Theme: Praise for Past Deliverance: Justice and Refuge
In this week’s lessons we look at some reasons why David praises the Lord, and see that even his prayer requests are offered with the end result of praise in mind.
Scripture: Psalm 9:1-20
Yesterday we looked at the first thing for which David praises the Lord in this psalm. Today we consider the other two.
2. The working out of justice and right judgment on earth (vv. 7, 8). As the chief executive officer and judge of Israel, David was responsible for seeing that justice was done in civil matters. Therefore, it is appropriate that he should praise God for having established the divine throne for judgment and for ruling justly.3
This is something Christians in our day should be increasingly concerned about. Do you remember Micah 6:8? It asks, “What does the Lord require of you? To act justly and to love mercy and to walk humbly with your God.” I am impressed with each of those requirements, but particularly the first, which requires us to act justly. It means to act justly ourselves and to be concerned with justice elsewhere. Above all, it means to be concerned with justice for other persons. All too often Christians, particularly evangelical Christians, seem to be concerned with justice only for themselves or their pet causes. And the world fears that if evangelicals should gain political power, here or elsewhere, the rest of the population would suffer at the Christians’ hands. I think that in many cases the concern of the world at this point is fully justified. We need to be on guard against that possibility and praise God as much as David did for wherever and by whomever justice is done.4
3. Refuge from the wicked (vv. 9, 10). The third thing for which David praises God is his having been a refuge for the oppressed in times of trouble. David had known much trouble during the years he had been forced to hide from King Saul, but God had been a refuge for him. Consequently, this becomes a dominant theme in the psalms, such as in Psalms 11, 16, 18, 40 and 46, for example. David is not without personal experience to back up his words when he says, “You, Lord, have never forsaken those who seek you” (v. 10).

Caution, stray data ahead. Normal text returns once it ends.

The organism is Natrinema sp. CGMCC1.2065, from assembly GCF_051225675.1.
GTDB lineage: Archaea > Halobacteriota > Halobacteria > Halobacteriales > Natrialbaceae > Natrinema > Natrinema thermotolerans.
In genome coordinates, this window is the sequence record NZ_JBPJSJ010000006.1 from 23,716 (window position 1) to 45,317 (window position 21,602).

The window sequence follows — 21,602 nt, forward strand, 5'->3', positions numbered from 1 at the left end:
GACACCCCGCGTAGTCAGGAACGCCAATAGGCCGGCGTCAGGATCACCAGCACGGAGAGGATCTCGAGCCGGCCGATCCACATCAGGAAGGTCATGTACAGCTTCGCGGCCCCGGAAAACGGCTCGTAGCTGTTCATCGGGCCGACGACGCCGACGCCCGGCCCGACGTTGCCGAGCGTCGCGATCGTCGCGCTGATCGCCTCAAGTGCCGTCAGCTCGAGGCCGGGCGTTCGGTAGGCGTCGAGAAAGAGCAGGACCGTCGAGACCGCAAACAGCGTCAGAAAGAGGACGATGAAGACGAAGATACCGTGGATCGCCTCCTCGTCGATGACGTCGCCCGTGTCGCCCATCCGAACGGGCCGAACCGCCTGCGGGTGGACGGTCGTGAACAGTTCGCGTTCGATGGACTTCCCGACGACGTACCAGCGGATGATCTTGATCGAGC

Any Christian who cannot echo those words should be ashamed. Has God not said, “Never will I leave you; never will I forsake you” (Heb. 13:5; cf. Deut. 31:6)? Did Jesus not say, “And surely I will be with you always, to the very end of the age” (Matt. 28:20)?
At the end of this first section David praises the Lord again, echoing the verses with which the psalm began. It is striking that in each part the psalmist combines singing with preaching. And it is interesting to remember that great periods of church history have always been marked by both. At the time of the Protestant Reformation Martin Luther’s hymns were on the lips of the German people as much as his words were in their hearts. At the time of the Wesleyan revival in Great Britain the recovery of the gospel was accompanied by an equally stirring recovery of gospel singing, as the hymns of John and Charles Wesley, Augustus Toplady, William Cowper, John Newton and others show. Charles Haddon Spurgeon, who notes this connection in his study of Psalm 9, concludes, “So sing on brethren, and preach on, and these shall both be a token that the Lord still dwelleth in Zion.”5
What is the second thing for which David praises the Lord? It what ways do you see this happening in our own day?
What is the third item of praise David mentions?
Reflection: Make a list of times when the Lord has been your refuge in trouble or affliction?
Application: What can you do to promote justice toward those who need it?
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3When the Apostle Paul was in Athens on Mars Hill he seems to have quoted verse 8 to show that God “will judge the world with justice” at the last day (Acts 17:31). However, in the psalm David is speaking of a present, earthly justice, as the context makes clear.
4See my discussion of the psalmist’s plea for justice in Psalm 7 and C. S. Lewis’ chapter on “Judgement in the Psalms” (Reflections on the Psalms (New York: Harcourt, Brace and Company, 1958), pp. 9-19), to which I refer. We, who think largely of an ultimate heavenly judgment, fear justice and seek deliverance from it through the atoning death of Jesus Christ. The Old Testament figures, who think largely of an earthly judgment, rightly plead for justice to be accomplished now. Lewis argues that, without forgetting the higher Christian conception, we should all nevertheless be concerned for the other too.
5C. H. Spurgeon, The Treasury of David, vol. 1a, Psalms 1-26 (Grand Rapids: Zondervan, 1968), p. 99.